I must admit when I offered to fill in one of the gaps with the Carrying the Torch posts, I didn’t choose Bexley. But, in beginning to read about it in order to write this post, I’m beginning to think it chose me.
Being from New Zealand, it’s fitting that I’m the one carrying the torch from Redbridge to Bexley as Bexley is also the name of a suburb of Christchurch. Several generations ago my father’s family emigrated from England onboard the Zealandia and settled in Christchurch. That family link between the two countries is one of the reasons I set my series ‘Hidden Places’ partially in England, in a village outside London. While Oakwood isn’t a real place, it’s definitely taken some inspiration from the area.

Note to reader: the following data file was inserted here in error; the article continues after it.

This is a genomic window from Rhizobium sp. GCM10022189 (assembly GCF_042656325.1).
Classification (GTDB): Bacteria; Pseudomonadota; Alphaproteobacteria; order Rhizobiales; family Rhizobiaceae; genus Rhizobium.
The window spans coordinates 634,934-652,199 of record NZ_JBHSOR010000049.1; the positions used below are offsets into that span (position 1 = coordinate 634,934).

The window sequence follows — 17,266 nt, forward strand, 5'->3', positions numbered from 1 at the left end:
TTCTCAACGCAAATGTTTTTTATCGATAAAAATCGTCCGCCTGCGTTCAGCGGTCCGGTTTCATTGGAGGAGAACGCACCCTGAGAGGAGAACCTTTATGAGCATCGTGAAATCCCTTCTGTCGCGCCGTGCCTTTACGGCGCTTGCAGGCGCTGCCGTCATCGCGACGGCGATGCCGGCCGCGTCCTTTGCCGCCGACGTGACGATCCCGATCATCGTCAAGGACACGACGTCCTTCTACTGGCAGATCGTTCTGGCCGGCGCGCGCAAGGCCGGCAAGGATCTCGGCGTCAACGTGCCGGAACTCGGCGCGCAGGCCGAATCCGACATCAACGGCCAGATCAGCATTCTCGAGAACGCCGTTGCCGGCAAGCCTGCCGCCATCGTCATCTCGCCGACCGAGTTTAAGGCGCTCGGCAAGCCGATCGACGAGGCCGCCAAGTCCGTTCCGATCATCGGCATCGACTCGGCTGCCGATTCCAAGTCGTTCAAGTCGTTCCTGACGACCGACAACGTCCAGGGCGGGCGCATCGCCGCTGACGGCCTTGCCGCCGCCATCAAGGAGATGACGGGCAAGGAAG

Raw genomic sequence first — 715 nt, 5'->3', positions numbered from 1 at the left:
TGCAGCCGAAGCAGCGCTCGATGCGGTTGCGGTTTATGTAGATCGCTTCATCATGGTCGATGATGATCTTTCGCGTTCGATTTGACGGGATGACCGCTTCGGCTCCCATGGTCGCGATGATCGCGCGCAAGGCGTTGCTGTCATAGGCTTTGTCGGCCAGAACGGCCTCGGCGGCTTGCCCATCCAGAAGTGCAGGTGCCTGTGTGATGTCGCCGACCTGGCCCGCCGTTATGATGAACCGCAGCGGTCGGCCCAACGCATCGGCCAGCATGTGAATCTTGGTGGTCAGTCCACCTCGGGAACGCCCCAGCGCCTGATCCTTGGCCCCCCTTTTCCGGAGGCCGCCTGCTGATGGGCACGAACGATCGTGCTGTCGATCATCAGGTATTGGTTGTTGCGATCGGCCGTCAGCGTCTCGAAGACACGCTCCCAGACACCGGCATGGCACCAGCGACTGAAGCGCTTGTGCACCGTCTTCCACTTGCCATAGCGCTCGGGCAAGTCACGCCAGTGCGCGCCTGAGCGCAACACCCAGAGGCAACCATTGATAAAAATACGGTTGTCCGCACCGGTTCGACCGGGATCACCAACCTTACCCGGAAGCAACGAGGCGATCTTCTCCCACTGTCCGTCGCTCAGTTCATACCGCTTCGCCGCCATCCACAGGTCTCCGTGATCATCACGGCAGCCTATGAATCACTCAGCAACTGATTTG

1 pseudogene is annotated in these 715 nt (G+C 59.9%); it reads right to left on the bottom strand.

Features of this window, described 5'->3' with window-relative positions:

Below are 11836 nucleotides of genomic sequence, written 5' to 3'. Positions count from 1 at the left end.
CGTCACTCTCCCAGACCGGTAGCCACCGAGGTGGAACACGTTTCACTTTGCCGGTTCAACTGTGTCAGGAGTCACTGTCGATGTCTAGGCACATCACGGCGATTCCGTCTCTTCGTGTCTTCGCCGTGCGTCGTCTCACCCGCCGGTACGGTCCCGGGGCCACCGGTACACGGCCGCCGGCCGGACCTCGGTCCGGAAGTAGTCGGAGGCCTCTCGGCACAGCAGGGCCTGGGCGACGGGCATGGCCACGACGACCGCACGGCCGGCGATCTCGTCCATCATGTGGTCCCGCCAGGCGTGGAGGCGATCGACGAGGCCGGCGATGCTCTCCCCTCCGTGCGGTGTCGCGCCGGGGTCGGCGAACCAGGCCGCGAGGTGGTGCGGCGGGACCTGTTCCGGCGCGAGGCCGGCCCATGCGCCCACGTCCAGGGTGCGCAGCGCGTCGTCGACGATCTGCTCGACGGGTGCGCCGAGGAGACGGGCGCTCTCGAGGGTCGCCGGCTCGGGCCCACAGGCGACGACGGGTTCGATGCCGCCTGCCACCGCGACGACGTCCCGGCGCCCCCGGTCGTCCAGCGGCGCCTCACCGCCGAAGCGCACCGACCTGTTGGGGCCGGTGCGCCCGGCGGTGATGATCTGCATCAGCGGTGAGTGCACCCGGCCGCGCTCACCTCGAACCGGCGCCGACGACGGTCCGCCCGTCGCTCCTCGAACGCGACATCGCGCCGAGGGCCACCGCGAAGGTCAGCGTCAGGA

St Mary’s Church (caption)
Bexley is a place of interesting landmarks, and a mix of old and new, with Old Bexley still giving the appearance of a village from older times in contrast to the more recent suburban sprawl that is the main town centre.
Two in particular caught my attention. Firstly St Mary’s Church with its distinctive shaped spire, and the Red House which was designed by William Morris. Interestingly I’d already done research on the Red House as its providing some inspiration for a house set in another world further on in the series I’m writing.
It’s also home to several other stately homes, including Hall Place, itself a mixture of two different time periods. Again, very apt considering much of what happens in ‘Hidden Places’. I do love it when research comes together like this.